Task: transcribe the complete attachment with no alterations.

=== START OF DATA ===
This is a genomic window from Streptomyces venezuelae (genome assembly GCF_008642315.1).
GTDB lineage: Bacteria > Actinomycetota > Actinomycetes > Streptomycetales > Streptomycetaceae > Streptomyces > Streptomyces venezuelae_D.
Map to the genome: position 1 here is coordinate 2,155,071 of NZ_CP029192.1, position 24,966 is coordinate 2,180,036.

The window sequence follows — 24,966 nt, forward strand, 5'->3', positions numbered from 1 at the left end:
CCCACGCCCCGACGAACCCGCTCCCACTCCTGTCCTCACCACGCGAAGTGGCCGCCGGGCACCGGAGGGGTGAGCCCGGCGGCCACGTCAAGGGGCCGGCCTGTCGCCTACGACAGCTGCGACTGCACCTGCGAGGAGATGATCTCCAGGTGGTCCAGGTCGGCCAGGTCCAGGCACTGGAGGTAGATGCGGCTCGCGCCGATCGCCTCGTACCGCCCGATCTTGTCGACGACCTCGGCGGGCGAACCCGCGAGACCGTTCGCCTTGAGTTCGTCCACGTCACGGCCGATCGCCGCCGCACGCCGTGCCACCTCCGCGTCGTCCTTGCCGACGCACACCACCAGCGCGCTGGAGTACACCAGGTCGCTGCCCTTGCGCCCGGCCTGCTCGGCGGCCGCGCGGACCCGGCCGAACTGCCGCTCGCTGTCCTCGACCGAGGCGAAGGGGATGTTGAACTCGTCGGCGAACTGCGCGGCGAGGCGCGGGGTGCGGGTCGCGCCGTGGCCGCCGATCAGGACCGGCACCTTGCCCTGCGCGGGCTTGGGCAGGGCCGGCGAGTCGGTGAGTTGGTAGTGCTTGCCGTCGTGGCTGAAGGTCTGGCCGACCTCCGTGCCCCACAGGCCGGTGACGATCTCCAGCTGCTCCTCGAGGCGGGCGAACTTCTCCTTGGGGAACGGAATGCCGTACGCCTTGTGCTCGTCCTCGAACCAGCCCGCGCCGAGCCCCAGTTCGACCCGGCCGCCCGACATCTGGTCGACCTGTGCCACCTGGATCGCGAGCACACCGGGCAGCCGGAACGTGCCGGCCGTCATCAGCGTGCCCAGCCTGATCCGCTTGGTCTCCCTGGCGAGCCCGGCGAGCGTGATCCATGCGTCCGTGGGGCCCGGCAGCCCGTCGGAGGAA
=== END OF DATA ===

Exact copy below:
This is a genomic window from Streptomyces venezuelae (genome assembly GCF_008642315.1).
GTDB lineage: Bacteria > Actinomycetota > Actinomycetes > Streptomycetales > Streptomycetaceae > Streptomyces > Streptomyces venezuelae_D.
Map to the genome: position 1 here is coordinate 2,155,071 of NZ_CP029192.1, position 24,966 is coordinate 2,180,036.

The window sequence follows — 24,966 nt, forward strand, 5'->3', positions numbered from 1 at the left end:
CCCACGCCCCGACGAACCCGCTCCCACTCCTGTCCTCACCACGCGAAGTGGCCGCCGGGCACCGGAGGGGTGAGCCCGGCGGCCACGTCAAGGGGCCGGCCTGTCGCCTACGACAGCTGCGACTGCACCTGCGAGGAGATGATCTCCAGGTGGTCCAGGTCGGCCAGGTCCAGGCACTGGAGGTAGATGCGGCTCGCGCCGATCGCCTCGTACCGCCCGATCTTGTCGACGACCTCGGCGGGCGAACCCGCGAGACCGTTCGCCTTGAGTTCGTCCACGTCACGGCCGATCGCCGCCGCACGCCGTGCCACCTCCGCGTCGTCCTTGCCGACGCACACCACCAGCGCGCTGGAGTACACCAGGTCGCTGCCCTTGCGCCCGGCCTGCTCGGCGGCCGCGCGGACCCGGCCGAACTGCCGCTCGCTGTCCTCGACCGAGGCGAAGGGGATGTTGAACTCGTCGGCGAACTGCGCGGCGAGGCGCGGGGTGCGGGTCGCGCCGTGGCCGCCGATCAGGACCGGCACCTTGCCCTGCGCGGGCTTGGGCAGGGCCGGCGAGTCGGTGAGTTGGTAGTGCTTGCCGTCGTGGCTGAAGGTCTGGCCGACCTCCGTGCCCCACAGGCCGGTGACGATCTCCAGCTGCTCCTCGAGGCGGGCGAACTTCTCCTTGGGGAACGGAATGCCGTACGCCTTGTGCTCGTCCTCGAACCAGCCCGCGCCGAGCCCCAGTTCGACCCGGCCGCCCGACATCTGGTCGACCTGTGCCACCTGGATCGCGAGCACACCGGGCAGCCGGAACGTGCCGGCCGTCATCAGCGTGCCCAGCCTGATCCGCTTGGTCTCCCTGGCGAGCCCGGCGAGCGTGATCCATGCGTCCGTGGGGCCCGGCAGCCCGTCGGAGGAA